This part of the Gospel Reading today is the classic passage for every Liberation Theologian, every Evangelist and every preacher who can say “Jesus” in three syllables. It’s The Bloke’s Manifesto, his Inaugural. First words are important.


In a remarkably short sermon in which he uses only nine words, one of which is ‘fulfilled’, The Bloke lays down what he’s really on about. We modern day preachers could learn a valuable lesson here about the length of our sermons.


When something is ‘fulfilled’ – as in “Today this Scripture has been fulfilled in your hearing” – then that’s what it means: something that’s crammed full to the brim. It’s complete accomplishment. It’s something where there’s no space for me to do anything. And, frankly, it drives me nuts.

What does it mean that this scripture has been filled up and by whom is it filled? What does the promise mean for the poor, imprisoned, blind, and oppressed? Should it be limited to just those people?

What about the abused, the addicted, the put-down? What about them? And what does it mean for those who don’t suffer such difficulties? Are they to be left out? If not, is there another level of meaning here that I’ve overlooked?

There’s no easy answer to these conundrums (or is it ‘conundra’?) except that it doesn’t mean ‘no compassion’. What it does mean is that there are to be no whimsical feelings without my presence.


It doesn’t mean there’s to be no activity. What it does mean is that there’s to be no planting of a culture in someone else’s, something for which we in the west have been famous and for which the costs are just beginning to be counted.


The long and short of grace, for that’s what all this is about, is for us to realise and recognise and accept that The Bloke who read the scroll in the first place is fully aware of what he’s doing and saying and that we will too when and if we but stay close by him.


I guess that’s why we call it “Amazing”.

Wednesday, 16 January 2013

Reflections from The Hill – Wine and Time – John 2.1-11

It’s been said that while I mightn’t have learned a lot of theology in the seminary, I did graduate with a prodigious knowledge of red wine. I dispute that, of course: it took me another 4 years just to pass my final exam.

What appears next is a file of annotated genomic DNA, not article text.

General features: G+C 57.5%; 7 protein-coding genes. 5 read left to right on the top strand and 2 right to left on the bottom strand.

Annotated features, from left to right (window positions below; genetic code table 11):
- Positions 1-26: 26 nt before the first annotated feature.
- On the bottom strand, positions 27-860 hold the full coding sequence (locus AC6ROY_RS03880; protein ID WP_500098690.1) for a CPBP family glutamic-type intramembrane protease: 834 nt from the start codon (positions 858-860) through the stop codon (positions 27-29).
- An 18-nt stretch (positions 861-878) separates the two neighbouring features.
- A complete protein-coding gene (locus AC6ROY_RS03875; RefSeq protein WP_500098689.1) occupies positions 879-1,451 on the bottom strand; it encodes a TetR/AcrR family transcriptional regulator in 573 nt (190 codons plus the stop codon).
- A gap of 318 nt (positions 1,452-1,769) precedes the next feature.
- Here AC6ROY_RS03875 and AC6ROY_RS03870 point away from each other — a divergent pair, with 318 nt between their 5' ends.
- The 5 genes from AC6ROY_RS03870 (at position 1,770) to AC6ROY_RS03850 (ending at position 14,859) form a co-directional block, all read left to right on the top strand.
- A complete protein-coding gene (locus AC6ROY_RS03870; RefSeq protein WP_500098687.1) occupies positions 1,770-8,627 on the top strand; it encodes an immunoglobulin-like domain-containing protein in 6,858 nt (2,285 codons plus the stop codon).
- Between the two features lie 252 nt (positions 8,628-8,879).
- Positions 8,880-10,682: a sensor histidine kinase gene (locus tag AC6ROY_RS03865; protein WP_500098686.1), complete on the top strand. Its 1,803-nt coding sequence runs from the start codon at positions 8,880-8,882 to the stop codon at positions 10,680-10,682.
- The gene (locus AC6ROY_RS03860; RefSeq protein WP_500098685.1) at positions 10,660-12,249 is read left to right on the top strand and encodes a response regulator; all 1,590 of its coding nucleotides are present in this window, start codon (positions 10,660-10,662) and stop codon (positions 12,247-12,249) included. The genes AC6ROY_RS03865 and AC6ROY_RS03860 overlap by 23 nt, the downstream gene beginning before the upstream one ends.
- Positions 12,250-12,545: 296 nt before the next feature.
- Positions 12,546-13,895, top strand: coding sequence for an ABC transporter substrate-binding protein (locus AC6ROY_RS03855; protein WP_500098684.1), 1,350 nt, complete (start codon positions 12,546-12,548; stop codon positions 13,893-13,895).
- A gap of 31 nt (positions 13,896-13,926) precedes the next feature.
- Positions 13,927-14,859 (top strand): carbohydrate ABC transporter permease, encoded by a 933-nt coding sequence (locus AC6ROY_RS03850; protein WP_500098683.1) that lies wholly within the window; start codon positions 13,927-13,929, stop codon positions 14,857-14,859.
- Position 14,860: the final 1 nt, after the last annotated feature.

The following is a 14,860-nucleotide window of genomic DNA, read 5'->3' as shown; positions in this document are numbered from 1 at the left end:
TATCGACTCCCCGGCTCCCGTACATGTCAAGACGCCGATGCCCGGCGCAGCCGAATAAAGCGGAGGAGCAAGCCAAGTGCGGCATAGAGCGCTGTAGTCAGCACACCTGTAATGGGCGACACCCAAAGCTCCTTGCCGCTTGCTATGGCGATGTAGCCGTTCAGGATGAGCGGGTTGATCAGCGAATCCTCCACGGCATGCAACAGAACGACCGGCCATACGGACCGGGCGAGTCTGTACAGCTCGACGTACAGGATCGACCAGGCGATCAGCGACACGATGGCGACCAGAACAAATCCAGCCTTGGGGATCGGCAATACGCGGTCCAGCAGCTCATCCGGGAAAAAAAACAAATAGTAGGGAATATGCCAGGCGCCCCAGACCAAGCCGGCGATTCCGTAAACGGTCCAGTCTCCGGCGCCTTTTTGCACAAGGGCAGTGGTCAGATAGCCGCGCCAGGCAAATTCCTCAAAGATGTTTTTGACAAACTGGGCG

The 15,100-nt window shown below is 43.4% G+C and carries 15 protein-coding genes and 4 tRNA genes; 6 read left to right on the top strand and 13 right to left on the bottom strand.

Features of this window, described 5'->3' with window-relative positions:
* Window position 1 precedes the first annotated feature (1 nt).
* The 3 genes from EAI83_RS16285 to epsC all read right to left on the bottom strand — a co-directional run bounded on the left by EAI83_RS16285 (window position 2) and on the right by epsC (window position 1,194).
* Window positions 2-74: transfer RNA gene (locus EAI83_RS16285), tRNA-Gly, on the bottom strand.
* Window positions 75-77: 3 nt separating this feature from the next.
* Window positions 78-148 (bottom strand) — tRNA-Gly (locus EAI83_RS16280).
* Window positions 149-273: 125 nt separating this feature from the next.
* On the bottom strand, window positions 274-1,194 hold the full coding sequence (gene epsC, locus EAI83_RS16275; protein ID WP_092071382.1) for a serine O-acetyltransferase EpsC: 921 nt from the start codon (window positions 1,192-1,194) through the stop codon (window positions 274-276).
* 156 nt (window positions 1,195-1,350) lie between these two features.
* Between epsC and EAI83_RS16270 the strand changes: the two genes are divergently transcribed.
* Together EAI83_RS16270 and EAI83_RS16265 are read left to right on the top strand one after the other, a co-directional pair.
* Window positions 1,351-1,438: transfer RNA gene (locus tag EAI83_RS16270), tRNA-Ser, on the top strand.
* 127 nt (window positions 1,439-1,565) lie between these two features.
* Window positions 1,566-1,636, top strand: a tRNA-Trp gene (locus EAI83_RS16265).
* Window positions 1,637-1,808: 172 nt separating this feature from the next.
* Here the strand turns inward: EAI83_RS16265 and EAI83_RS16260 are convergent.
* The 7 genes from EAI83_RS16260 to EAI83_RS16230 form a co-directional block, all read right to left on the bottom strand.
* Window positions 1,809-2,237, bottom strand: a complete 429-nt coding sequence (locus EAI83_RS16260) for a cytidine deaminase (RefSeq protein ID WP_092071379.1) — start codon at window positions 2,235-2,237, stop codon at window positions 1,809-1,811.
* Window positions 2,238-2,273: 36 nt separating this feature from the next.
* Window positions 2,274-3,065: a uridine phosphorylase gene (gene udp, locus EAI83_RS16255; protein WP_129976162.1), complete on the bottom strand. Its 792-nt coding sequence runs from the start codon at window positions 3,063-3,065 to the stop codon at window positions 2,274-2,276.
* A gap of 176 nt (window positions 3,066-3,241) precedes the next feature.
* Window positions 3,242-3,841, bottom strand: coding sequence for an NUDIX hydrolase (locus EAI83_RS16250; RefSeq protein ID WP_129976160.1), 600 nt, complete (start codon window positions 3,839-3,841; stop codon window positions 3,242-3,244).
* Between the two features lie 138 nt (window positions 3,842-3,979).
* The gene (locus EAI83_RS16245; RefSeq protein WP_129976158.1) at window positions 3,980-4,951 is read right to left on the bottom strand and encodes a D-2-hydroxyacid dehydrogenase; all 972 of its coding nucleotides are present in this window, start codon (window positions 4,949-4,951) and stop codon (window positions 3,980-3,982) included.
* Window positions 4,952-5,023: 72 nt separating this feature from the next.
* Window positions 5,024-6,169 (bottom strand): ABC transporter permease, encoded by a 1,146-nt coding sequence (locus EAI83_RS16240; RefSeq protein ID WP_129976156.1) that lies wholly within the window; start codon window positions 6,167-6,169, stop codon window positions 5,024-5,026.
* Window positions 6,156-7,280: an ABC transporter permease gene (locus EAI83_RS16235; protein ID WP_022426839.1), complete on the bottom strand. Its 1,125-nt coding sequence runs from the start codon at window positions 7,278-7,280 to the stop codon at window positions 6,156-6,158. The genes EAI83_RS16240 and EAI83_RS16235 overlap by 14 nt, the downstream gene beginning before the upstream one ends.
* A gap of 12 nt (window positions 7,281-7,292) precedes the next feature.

My tutors each said, in an attempt to pacify me: “That’s OK; you’re just a late bloomer. Your time will come.”

I’m not often likened to the Messiah but, honestly, it’s not difficult to miss the connection. Either that or I’m sillier than I thought.

Stories about grog being in short supply at weddings abound, at least in the community, where turning water into grappa – and walking on water – is part of the vernacular. While I might wonder about the truthfulness of such accounts, it’d be fair to say that there’s a fair bit of hyperbole at play here.

Truth is, most of the stories I’ve heard about weddings are about the quantities of alcohol that get consumed by the guests. (By far the best is the one about the mob who drank 21 bottles of cognac in one sitting. Even Napoleon in all his glory was not arrayed like one of these.)

Spare a thought for the wait-staff, though, those who had to clean up the empties and vacuum up the crumbs under the tables and dispatch the linen to the laundry. Spare a thought for those who were privy to what was a miracle of abundance, who actually saw it with their peepers, and probably didn’t even get as much as a sip.

Can you imagine the story that was told by the servants in their living rooms when they got home after work? Can you imagine the dawning understanding that they, unseen by most, were/are the ones for whom God’s abundance was especially meant?

Can you imagine that it was in the simple act of rescuing the reputation of the host of a wedding that the world itself was about to change, if only you had eyes to see? John is trumpeting it for us in today’s Gospel: this is just the first sign.

Knowing just this much makes a huge difference. Mary testifies to that simplicity: every moment we live in Jesus, she says, has the capacity to tell us something about The Big Fella. Bread, wine, water, even a hug – given at the right time – can convey something spectacularly supernatural.

It’s a curious thing, then, that the world seems to be drowning in a sea of Seiko and Citizen yet people never seem to have enough time. We might have lots of watches but time is of the essence.

Here’s the thing, when Jesus turns up, it’s always at the right time. However, what we’ve done is teach our young that time equals 5pm on a Friday, after which it’s our own; or it’s 8am on a Monday and it’s time to begin sorting through those invoices again. Everything between those two points is off-limits.

There is a time like this, make no mistake: a time that gets measured in minutes and seconds, weeks, months and years. It’s the sort of time that gets spent in lines at the supermarket or while idling the car at the stoplight. It’s the kind that relentlessly beats until our eyes close and there is no more.

Somewhere deep down, however, is another sort of time, the kind that displaces predictability with possibility. This is the sort that The Bloke talks about when he says that his hour hasn’t come yet.